As low-end jobs move out of developing countries, it will be interesting to see how international trade agreements will pan out. As long the confusion and uncertainty is not compressed into a few years, we can solve the problems as we go. But technology hardly progresses gradually. Harvard professor Lawrence Summers notes that, “IT accelerates job destruction on the one hand, and developments such as virtual reality make non-work more attractive and addictive on the other, so I can imagine scenarios in which a third or more of men in this cohort (age 25-54) are out of work in the US by 2050.”

Even high end jobs are not safe. Investment banking jobs are being disrupted with deep learning and Artificial Intelligence. But marquee Silicon Valley venture capitalist, Marc Andreessen dismisses the dystopian picture. He points to the increase in the number of bank tellers even though the number of ATMs have increased in the last few decades. The focus, he says, will be on complex high end service that only human beings can offer. AI companies are hiring for robot trainers who will teach some nuance in dexterity and mobility to the machines.

How will politics and society react to large scale job losses? Advent of neo-Marxist political entrepreneurs is not beyond the realm of possibilities especially in India where the entrenched left ecosystem will find something new to outrage about. Deep rooted reforms in education should be initiated where the focus is on the methods and processes that equip the next generation with a wide array of skills to enable them to be nimble. While this problem is not hard to visualize, it is incompatible with our five-year election cycles to push the current policy makers to think over the medium term. As Erik Brynjolfsson and Andrew McAfee, the authors of “The Second Machine Age” say, “The outcome—shared prosperity or increasing inequality—will be determined not by technologies but by the choices we make as individuals, organizations, and societies. If we fumble that future—if we build economies and societies that exclude many people from the cycle of prosperity—shame on us.”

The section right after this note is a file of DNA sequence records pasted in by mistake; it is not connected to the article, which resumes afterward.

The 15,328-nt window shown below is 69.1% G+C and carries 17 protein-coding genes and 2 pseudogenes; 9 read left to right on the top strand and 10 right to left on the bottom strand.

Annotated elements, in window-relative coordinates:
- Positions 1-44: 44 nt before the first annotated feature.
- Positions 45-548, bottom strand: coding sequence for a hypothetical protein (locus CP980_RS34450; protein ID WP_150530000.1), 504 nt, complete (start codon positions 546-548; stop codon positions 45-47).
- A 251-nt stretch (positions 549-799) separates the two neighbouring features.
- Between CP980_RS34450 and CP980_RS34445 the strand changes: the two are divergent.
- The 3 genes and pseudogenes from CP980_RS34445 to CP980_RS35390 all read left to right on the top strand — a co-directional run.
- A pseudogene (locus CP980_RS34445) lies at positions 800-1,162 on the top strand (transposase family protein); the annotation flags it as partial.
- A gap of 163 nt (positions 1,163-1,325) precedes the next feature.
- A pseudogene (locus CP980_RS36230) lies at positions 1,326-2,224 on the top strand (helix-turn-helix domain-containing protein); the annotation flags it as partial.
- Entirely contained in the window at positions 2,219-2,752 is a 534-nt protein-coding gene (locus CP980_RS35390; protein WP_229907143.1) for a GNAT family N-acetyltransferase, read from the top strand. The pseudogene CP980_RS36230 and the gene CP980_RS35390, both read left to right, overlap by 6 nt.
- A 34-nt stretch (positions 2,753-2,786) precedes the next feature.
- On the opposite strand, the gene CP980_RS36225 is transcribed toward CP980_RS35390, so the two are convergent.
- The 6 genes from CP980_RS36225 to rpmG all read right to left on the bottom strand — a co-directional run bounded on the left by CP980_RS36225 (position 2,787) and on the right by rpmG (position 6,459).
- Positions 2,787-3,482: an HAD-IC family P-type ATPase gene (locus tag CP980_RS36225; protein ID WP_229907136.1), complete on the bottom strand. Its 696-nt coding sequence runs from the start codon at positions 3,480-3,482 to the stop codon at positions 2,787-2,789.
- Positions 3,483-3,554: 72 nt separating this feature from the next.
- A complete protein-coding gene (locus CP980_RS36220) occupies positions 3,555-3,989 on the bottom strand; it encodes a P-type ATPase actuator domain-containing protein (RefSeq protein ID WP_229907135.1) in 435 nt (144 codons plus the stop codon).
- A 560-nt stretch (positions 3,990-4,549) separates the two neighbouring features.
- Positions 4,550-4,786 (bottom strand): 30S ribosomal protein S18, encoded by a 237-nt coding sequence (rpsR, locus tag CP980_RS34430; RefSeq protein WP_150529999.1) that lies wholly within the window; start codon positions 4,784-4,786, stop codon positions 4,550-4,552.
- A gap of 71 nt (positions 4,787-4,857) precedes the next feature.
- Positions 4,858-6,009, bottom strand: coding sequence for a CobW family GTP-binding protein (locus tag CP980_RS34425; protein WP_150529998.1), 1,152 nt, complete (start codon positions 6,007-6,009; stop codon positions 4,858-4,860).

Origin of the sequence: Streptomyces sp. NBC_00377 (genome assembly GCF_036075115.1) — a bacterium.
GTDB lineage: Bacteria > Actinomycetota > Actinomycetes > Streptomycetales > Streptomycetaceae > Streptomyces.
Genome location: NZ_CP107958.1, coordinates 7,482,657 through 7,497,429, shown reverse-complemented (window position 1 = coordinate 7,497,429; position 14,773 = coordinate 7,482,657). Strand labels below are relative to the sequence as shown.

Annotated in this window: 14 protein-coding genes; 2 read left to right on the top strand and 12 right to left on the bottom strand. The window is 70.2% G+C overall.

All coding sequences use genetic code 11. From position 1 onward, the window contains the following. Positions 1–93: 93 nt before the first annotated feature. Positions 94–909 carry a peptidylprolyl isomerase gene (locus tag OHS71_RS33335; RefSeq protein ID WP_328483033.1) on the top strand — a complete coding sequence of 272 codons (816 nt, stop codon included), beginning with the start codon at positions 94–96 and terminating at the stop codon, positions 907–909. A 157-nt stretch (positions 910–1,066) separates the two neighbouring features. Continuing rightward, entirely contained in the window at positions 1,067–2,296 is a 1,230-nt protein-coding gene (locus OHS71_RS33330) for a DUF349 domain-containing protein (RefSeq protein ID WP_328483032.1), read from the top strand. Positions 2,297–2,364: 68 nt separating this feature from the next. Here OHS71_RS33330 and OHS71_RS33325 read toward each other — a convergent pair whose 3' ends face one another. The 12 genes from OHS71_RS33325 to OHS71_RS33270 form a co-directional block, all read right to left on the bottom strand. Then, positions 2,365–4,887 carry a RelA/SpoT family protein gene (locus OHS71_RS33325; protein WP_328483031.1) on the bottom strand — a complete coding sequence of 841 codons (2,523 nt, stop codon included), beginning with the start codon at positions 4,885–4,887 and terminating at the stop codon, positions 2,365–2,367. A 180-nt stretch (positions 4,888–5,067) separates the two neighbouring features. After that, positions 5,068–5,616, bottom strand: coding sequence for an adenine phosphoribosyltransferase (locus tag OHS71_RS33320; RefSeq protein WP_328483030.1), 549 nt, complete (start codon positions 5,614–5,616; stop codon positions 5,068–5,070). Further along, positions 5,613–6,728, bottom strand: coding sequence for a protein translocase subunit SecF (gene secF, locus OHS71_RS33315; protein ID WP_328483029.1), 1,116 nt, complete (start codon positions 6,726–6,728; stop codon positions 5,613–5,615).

But the longer term picture looks fun, at least to think about now. Peter Diamandis predicts that the marginal cost of food production will tend to zero. If the productivity increases so much through machines and prosperity emerges what will happen to human beings with too much leisure time? Slowly the correlation between poverty and employment will move towards zero. Marxist concepts of “labour power” and “surplus value” can at last RIP. “Jobs, jobs, jobs!” or some variation of it will perhaps continue to the election slogans in the future years, meaning different things at different times. Rulers might dole out “bread and circuses” to the people like the Roman politicians of the 1st century that the satirist Juvenal bemoaned about (ironically present day work provides for both food and ‘circus’, by the way of keeping us involved in an activity for the most of our waking time.) Or will the citizens be leading the “well examined life”? Will there be high points of art and culture? And mind you, “making art might mean different things to different people; some people’s ‘art’ might explode. What are the chances of that happening when most of the interactions are going to be more with and through machines and less with fellow humans? And what are the implications for happiness? Those are interesting conjectures for philosophers (human and robot).

Elon Musk pointed to the rising technophobia in the society as visible in Hollywood movies where the robots are usually the evil force against which the human fights. At least India we are making benign ones; the most famous one dancing to a duet with Aishwarya Rai. In the same spirit, we as a country will do well to tackle technology and associated issues with a positive mindset and not succumb to paranoia. We should remember that the tractor after all did not end up killing the jobs of farmers. Robotics and AI are not going away. There is space in India for people of all faiths and robots to survive harmoniously - Vasudaiva kutumbakam.

The author is a Harvard graduate. He is a political and public policy advisor. He tweets @banuall

Banuchandar Nagarajan is a public policy adviser. An alumnus of Harvard University, he has worked in the World Bank, PwC and the UN. Follow him @Banuall.